HUlti 3 Mp Daggett
ll I'm lainar Hni.tot7
Iv 3p HUip
7 40 n ar .iloiavo i
r 1am Angeles I.v
Ar fan Diego l.v
lTiTi' A r fa 1 1 iTn ircoJ' A (Op J
All)unuiiti-A.T.A.8. 1. IS. It., for all
polntH uui und Miiith.
1'ru.cmt .limciloii l'lcscott und Ailzonn
-Hallnay for Fort Wlilppjo and I'nMUitt.
ItaiMow -CnIlfomla)Ullii!iri ItnlH)uy for
IA .lUKt IC. cull liiefcli llll.l inner ryjiiifi.-4i
Moiivi) &outhrin Faclllc for Snn lVitn
rlhCo.MicrtwiKnto and Northern California
1'UI.CMAN 1'AIi.VCE SIiEEI'ING CA119.
. 'Nocliaiigols mndo liy Sleeping Cur l'as
ongeruhetween z-au I ranclM'O and Kunsiis
Oily, or Pun Diego and Loss Angeles and Chi
cago. Tho (inind Cnnoii of tho Colorado, tittherto
I Inaccossuiile to tourLsls can l rrovlnd by
taking tills lino la I'tvicli Hprlngs, und n
htago rldii f roni theuco o( hut twenty-three
nnics. 'ihlfc Canyon Is the grandest and most
ivomlorf ill of njiunc's works.
- .Sloi at I'lagstulT and hunt deer, hear and
Mild ttitley in tho magnificent pluo foioa
of Iho niii t'ranclsco tnountaiiis. or tii.lt tin
lUUlUut lUlllsot tlie(.:ioui:( Cliff Dwellt'l-s
T. If. OtJiKi. General Huperlnteiideut.Al-i4nriiu-iHirf,
, K r. !' Ilt'iieml Agent. Alhtuiufrnuv
tt.A. IllMKt.t,. Ot'iioinl rasniiiger Agonl
E. Es BURUMGASVIE'S
ASSAY OFFICE wo laboratory
liitiu, in: 17:3 LaT::( Ck, rr. C:U.
Tho Oldest Hank la Northern Arizona.
Interest Paia on Tims Deposits,
Collections a Specially.
ltefercnca-W.. B. Wrong. I'roolJcnt A.T. A
B. V. railroad ('ompinyi Ulii Wiilnnrlglit,
Mannolnit Director Arizunn Cutllo ( oiniwny,
frt. i.oala. Mo.; bank ot lallturula, ban Fran-cl-co.
V-... D-l.! n...! 0-l!-lJ
J. II. 110JK1N8, Jr., Cashier.
All the Fasbionalile ani Latest Stylei
MA.DE to order.
A GOOD FIT GUARANTEED.
FINE ASSORTMENT OF
rY .EDS ASDOIRKJ REWS.
A s":lvct line of
M WAYS OM HAvtn
Lingo & v?h fcioj.1,
Black'm iil" ir g
IIuili IiiimnI tlie Wilcox fchip, oi.
Huii.hicv' CH-et, litureii lUilrt'.id
lucniic i.ml Cliuli-li ttitit, uc inut
llicue in need oi vw.ik in out line t
i:io us n ttinl.
AIL WORK UUAKAKTlvLD.
Ewrytliing usually kcjit in a iirat-vlii8a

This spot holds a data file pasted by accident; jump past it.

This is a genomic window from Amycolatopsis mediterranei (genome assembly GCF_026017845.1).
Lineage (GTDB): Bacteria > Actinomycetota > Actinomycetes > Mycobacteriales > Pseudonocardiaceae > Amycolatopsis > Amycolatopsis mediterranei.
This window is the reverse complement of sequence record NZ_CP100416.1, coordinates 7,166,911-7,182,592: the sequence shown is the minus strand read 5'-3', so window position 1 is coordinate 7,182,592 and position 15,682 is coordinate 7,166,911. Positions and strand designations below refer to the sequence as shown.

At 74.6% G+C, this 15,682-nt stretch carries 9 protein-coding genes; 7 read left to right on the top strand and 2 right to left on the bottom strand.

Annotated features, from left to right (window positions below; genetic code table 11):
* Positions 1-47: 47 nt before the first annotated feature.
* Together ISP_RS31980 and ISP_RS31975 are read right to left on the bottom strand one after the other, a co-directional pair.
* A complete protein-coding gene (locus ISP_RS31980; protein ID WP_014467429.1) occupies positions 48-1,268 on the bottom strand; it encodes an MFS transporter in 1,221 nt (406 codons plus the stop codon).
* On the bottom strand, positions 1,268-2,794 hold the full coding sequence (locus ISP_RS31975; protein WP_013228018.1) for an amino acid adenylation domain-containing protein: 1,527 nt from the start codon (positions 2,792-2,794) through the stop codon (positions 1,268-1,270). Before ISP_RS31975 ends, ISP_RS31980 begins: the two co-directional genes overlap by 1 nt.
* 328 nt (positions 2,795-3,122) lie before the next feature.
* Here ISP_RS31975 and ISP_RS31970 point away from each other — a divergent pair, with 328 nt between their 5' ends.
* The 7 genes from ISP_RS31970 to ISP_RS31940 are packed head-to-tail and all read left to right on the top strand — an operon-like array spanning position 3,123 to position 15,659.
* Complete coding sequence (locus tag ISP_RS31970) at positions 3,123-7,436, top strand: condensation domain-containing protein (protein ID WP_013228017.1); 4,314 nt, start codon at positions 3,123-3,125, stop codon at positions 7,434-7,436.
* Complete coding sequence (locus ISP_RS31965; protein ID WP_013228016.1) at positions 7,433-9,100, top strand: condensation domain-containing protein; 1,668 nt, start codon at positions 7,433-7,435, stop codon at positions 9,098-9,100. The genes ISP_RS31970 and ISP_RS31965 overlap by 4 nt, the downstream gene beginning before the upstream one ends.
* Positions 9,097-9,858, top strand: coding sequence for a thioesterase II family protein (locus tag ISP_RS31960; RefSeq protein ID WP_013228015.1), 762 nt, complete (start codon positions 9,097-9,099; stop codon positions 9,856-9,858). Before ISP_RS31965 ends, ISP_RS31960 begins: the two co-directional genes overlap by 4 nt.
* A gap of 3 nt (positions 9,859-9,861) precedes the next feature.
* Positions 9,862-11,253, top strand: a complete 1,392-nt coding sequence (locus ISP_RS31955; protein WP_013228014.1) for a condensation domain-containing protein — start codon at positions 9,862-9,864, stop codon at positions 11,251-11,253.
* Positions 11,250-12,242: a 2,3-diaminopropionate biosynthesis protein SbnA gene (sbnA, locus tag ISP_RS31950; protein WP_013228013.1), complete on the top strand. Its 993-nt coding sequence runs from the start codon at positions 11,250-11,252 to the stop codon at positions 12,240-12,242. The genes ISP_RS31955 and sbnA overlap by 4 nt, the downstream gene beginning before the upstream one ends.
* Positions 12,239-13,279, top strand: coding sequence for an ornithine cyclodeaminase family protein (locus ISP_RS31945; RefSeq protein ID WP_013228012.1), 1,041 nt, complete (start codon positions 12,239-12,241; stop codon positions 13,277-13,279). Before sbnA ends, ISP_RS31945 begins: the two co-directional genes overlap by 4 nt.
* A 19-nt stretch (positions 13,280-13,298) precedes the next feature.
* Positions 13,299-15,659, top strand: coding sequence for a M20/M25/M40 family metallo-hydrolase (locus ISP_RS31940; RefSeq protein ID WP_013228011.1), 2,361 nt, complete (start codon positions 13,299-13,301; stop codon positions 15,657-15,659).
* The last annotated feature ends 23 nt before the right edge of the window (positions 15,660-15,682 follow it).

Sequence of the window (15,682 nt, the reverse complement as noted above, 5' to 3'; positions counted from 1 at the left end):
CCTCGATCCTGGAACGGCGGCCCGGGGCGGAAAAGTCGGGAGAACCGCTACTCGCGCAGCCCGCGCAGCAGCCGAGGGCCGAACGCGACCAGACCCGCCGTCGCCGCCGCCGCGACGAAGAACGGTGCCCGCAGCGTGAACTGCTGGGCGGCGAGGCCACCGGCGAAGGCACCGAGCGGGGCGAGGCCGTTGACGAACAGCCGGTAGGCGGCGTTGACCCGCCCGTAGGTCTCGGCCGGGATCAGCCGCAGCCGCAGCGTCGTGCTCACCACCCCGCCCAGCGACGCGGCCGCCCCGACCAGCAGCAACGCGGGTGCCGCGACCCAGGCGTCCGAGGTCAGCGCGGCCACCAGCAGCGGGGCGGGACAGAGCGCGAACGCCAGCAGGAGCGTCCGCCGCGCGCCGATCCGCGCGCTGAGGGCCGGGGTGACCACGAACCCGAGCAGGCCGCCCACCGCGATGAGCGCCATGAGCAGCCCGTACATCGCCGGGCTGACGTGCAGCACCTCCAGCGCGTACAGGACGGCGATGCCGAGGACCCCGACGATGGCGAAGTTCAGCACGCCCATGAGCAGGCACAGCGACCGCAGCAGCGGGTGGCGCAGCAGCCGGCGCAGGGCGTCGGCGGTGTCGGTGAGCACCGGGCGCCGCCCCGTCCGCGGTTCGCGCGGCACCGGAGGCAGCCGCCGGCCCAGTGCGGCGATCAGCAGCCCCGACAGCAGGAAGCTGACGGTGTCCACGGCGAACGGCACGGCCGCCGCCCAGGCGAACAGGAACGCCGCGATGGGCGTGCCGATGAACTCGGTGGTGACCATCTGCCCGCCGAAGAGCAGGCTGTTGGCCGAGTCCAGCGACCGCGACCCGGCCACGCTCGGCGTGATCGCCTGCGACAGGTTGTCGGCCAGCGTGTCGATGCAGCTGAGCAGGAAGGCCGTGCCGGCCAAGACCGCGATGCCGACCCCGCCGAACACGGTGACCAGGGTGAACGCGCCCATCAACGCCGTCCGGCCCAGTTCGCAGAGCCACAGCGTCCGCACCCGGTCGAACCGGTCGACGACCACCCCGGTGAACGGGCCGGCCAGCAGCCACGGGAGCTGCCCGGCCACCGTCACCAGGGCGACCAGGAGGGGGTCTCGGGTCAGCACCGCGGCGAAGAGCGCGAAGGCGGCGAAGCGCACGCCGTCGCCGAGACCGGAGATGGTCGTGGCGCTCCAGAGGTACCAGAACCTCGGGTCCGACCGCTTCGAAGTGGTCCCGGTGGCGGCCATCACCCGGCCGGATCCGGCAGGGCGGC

lukury, can bo had.
tguOrtiurs loft at llio Hawks llouos
will bo jnomiitly filled.
J. f. HAWKS, prof.
J. 1. HSIIHS. Jr.
Itfjirt'sciiiiig tliu Luigibt I'tu.1 of
Reliable Fire Insurance Go's.
IN NOKTIIHUN A JZON.l.
PltOPKUTY lNSDIir.t) AT LoWIST UATI.S
F'()U SAI.I.v-2So sI'AM-ill.MRHINl,
bucks, li) McMillapX tn ui! u in t.ni.
tall. t iztitia i-vj
li II tlrH
,.sl I V ui- liY. N M-.
,in Sei Icmlici Ji Iuii 'i
nt ji(.ricnuurai college .c'K'oi oi in n
i nil prc.iualor) course for tuliy.ut: ad
uts M.cretarv ol Uuiicmty lacultv, lut
miii, A. I. sep : 2 jiit
FMUST M. n. ciiuiicu, coiixnn oi
L'nurch and l.aroux Mivets. N.i)'..Noitou
ustor. I'll aching at 11 a. in. and 7. .'II p. in.
Miniiay's; huniiay sclio.it at iu u. in., ,1,11.
Iloskins Jr.. rjiipeiiuiuudent. Class meetings
nt l-:li p. m. Kpuorth Leaguo (:'fJ p. In.
l'rayer meeting I'liursday urcnln nt 7:Ji.
OlrTllltin HAVAGK. t'NITED STATES
Commissioner of tho DlstilctCotiitln tliu
l'ouitli Judicial Distilctof tho'J'eiritorv
ofAiUona. District Court Coiuuilbsloiitr In
ami xortiii) county ot Coconino, in wild ler
rnoiy, und I n fmslou Notary. Admitted
to piiietlco lietoie thu unions uureausof tliu
(Icnartiucnt. Qlllco two doors north of tho
Ij-liAUSTArl' LIIIHAUY AND UEADINfJ
X Hooin Association. lteiiduig loom open
uully liom U ii. in. to Jii p. m.t Mindays. 2 to
Pip. in. Coiaitil wclcoiuiito till vlsltuts.
A. 1'. Gtnso.v, Librarian.
mummmmm i A JL Mamm Jf mSm B. H m
4 COLD-BLOWED UIIRDBR.
Sara DitteuhofTer Masts his Death
at the Hands of Thomas
Collins MnniU l'.vcryhody oir. nml
Makes Rood lil Uacapo. l'roha-
blllty of his Cniituro.
On last Satunl.iy nijht Aluxtuidvr
dtctiitrt nfrlvotl in this pluvc bfininy
tliu iutellijji'iK'o of tliu killing of S.tni
Dittenli (tier at his storo forty utiles
dortlt of Tuba City tin WimIiii'mIhj
iiiht Novoinber.Sdth, ly Thomas Col
lin.s C'olliiib who is known as a hust
lerifll'vlfTf!so1v(,'fintati(it ii nnsavoty
ti.is oiilered away front the utoru by
Ditteiilioirer Minio three months n!;o
oti the evening of the killing hu re
turned and after dark camu to the
storo DittunltolTur being in bed. Stuu
art and Collins wero engaged in a
gaiiii) of cauls and the latter became
xexj nois) whoii Dittcnholfer got out
of bed and partly dressed, came into
the room and told Collins to luavo his
iil.tce, this enraged the latter who
called the former hard names and ae-
vitsu'l him of hai ing it in for him.
Collins who is a large man and Dittcn
hofl'er below the aerago height ai
proaehed the latter and when near him
turned his pistol in his belt and shot
Dittenholl'er. Tho ball entering the
left side above tho heart and going
clear through tho body. The latter
fell to the lloor, crying out "I'm dead,"
"I'm dead," and expired in n few mo
ments. Collins stood tho parties ol
with ids gun backed out of the door
and made his escape.
Tho iiuxt nurnlng Indian trailers
were put on the trackof the desperadoes.
Sam DittenholTer has been engaged
in trading with tho Indians for je.ns